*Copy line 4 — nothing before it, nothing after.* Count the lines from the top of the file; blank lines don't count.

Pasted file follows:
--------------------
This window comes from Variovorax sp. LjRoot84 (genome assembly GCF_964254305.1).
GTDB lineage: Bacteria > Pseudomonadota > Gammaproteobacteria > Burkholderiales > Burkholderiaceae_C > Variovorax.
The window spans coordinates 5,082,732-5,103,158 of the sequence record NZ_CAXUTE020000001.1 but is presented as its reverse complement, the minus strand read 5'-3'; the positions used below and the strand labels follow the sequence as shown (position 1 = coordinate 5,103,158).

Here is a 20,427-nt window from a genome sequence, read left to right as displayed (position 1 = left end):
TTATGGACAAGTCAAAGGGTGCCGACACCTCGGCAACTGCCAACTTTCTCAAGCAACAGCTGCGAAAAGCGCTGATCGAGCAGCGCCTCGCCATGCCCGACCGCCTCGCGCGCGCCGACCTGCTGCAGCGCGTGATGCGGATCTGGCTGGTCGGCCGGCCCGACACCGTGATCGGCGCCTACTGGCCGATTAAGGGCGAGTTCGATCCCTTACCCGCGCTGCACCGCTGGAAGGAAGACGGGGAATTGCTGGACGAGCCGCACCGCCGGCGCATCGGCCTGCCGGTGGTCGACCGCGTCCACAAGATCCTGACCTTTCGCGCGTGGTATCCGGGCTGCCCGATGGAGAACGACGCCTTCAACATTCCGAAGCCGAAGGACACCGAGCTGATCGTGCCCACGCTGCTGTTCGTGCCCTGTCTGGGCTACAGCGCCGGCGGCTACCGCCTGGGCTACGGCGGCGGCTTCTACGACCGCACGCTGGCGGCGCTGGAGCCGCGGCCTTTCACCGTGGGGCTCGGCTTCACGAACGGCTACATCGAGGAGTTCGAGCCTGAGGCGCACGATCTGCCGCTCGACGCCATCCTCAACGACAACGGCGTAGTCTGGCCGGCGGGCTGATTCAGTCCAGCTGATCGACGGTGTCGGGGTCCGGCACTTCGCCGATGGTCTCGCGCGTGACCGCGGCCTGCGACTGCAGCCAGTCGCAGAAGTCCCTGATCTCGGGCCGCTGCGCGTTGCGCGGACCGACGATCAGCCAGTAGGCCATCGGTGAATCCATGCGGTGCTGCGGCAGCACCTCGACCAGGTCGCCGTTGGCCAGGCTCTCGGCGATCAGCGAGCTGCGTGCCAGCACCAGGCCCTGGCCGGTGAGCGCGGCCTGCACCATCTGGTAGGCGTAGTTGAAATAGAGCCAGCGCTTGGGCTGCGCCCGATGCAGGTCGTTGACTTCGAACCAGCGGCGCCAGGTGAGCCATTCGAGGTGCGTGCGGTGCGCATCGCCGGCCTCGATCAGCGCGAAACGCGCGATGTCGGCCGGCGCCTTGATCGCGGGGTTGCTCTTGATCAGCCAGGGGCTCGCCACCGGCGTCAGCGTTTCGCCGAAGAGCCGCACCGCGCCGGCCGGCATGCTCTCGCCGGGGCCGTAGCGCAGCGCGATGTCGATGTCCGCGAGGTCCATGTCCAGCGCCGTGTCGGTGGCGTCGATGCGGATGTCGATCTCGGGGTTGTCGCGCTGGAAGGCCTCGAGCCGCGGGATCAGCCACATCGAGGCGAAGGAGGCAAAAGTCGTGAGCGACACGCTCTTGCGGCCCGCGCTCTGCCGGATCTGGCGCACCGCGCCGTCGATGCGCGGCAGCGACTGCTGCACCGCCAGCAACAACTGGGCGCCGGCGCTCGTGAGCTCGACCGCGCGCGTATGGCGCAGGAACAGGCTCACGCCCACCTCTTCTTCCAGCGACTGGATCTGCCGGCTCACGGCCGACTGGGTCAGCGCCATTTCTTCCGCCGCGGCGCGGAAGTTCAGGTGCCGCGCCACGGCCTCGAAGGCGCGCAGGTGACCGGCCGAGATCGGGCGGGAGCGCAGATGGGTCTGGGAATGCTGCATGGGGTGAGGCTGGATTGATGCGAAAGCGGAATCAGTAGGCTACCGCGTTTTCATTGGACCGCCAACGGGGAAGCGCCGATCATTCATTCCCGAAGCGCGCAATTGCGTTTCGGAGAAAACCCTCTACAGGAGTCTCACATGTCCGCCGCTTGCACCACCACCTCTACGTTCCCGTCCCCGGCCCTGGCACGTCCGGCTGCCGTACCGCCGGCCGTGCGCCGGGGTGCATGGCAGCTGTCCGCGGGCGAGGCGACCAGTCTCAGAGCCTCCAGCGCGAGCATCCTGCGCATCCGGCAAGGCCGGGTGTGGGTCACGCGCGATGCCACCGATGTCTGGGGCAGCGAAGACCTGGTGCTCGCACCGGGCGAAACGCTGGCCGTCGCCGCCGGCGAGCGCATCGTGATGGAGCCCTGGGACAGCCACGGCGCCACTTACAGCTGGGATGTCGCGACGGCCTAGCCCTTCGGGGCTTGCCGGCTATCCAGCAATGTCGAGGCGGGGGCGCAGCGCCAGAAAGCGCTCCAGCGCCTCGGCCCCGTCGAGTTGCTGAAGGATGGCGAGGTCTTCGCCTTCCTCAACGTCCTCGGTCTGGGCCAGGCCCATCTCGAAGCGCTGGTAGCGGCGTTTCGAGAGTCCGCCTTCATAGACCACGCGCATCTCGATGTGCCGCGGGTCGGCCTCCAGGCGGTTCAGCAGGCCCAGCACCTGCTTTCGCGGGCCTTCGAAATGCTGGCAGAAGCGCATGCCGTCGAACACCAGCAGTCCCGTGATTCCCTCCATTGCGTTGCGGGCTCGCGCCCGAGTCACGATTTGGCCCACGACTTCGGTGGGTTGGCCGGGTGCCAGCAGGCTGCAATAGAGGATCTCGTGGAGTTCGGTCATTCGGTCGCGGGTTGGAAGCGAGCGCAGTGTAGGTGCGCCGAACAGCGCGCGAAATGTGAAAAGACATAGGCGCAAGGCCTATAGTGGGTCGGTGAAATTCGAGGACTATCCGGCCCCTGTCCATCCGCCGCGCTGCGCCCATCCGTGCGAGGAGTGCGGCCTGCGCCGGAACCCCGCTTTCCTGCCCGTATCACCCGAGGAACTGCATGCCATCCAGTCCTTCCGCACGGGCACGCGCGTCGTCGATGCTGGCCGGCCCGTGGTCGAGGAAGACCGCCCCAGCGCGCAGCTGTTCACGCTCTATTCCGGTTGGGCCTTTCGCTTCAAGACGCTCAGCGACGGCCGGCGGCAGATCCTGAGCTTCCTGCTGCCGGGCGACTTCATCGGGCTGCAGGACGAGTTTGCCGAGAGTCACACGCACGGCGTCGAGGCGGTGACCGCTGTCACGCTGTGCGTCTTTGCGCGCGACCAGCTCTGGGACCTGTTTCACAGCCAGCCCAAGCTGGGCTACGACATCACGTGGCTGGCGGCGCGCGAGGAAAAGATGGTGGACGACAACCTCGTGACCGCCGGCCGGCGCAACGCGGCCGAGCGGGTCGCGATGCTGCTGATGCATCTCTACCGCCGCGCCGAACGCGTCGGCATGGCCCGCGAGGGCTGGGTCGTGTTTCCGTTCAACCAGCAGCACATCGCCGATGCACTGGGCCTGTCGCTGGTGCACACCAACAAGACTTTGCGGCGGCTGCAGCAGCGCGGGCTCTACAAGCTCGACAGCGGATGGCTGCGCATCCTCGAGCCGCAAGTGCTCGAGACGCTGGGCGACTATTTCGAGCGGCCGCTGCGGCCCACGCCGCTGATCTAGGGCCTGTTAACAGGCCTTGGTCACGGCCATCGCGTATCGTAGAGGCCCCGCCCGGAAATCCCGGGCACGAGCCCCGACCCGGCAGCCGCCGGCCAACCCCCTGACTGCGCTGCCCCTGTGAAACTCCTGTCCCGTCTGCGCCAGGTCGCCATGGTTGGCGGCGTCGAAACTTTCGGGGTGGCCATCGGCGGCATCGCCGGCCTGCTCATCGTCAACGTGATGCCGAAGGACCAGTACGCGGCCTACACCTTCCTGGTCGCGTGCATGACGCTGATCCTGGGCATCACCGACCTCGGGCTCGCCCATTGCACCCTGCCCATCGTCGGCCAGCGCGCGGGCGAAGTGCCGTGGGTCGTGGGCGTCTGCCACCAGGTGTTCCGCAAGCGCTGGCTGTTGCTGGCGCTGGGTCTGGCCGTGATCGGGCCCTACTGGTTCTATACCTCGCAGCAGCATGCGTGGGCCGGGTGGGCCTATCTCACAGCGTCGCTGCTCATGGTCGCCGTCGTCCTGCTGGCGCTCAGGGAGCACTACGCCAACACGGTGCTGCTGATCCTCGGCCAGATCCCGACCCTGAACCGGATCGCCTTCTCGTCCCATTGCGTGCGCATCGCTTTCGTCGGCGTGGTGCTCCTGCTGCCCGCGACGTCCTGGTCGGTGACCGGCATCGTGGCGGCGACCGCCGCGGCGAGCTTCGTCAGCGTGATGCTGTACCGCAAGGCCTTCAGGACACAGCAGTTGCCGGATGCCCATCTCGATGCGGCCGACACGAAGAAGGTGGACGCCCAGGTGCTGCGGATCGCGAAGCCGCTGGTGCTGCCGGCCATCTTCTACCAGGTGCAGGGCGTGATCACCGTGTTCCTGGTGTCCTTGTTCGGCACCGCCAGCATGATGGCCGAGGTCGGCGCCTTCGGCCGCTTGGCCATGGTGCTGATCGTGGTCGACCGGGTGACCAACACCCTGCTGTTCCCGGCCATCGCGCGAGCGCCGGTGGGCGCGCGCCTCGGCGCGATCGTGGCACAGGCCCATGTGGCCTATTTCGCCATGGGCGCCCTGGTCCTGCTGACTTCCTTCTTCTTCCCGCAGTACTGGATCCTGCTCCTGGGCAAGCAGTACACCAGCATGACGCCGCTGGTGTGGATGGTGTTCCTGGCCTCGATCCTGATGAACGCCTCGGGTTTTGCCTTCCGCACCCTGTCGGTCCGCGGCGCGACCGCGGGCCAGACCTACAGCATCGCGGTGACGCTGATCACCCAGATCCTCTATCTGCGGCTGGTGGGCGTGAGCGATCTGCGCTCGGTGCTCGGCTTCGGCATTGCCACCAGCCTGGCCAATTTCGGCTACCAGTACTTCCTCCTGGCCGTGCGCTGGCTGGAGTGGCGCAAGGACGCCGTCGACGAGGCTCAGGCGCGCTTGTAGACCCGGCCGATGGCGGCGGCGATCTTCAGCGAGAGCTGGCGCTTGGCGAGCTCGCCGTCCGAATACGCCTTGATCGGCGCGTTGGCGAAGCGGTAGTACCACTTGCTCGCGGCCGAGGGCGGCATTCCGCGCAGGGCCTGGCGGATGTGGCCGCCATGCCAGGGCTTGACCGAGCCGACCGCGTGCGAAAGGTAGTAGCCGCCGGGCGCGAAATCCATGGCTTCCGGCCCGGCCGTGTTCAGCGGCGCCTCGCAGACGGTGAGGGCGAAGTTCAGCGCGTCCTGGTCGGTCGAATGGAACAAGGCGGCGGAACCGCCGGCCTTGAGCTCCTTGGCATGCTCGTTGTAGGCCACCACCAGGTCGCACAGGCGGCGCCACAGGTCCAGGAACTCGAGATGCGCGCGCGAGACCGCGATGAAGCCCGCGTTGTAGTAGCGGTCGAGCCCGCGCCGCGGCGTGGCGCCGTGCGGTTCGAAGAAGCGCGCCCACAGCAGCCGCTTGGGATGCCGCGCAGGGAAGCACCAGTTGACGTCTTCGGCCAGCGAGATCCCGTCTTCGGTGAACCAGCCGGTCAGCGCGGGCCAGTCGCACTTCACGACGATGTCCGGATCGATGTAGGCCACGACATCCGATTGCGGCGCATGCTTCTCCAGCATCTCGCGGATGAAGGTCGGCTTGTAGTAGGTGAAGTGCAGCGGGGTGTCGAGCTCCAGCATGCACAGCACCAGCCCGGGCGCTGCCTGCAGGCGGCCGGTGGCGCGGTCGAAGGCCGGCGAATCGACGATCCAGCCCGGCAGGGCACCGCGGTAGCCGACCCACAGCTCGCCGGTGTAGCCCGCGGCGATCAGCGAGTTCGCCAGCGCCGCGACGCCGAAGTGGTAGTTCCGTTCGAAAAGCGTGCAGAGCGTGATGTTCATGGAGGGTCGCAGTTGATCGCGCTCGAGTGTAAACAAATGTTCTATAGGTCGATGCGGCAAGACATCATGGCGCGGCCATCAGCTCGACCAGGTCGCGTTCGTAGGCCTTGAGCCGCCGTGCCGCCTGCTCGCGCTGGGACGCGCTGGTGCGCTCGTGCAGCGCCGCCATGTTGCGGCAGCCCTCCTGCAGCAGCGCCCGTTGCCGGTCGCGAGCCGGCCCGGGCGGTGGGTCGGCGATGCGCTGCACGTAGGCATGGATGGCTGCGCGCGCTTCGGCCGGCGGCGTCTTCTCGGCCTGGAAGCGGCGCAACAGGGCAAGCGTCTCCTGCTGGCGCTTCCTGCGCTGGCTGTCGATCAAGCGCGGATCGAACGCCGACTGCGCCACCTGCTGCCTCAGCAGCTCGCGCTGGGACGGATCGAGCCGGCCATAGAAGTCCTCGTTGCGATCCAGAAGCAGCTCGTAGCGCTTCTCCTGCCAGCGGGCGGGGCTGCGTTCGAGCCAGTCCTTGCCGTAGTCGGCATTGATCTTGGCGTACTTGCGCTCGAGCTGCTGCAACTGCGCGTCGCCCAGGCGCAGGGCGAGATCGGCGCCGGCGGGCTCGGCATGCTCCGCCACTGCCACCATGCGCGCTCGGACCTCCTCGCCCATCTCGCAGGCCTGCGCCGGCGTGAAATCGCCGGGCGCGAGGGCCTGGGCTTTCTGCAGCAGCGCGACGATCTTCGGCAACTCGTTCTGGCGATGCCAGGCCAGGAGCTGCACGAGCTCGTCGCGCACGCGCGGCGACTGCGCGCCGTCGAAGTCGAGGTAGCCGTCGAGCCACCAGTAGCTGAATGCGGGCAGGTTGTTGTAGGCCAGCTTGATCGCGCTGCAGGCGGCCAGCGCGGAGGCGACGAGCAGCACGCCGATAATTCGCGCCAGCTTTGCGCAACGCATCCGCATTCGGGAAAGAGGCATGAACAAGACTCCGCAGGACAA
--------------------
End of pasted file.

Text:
Here is a 20,427-nt window from a genome sequence, read left to right as displayed (position 1 = left end):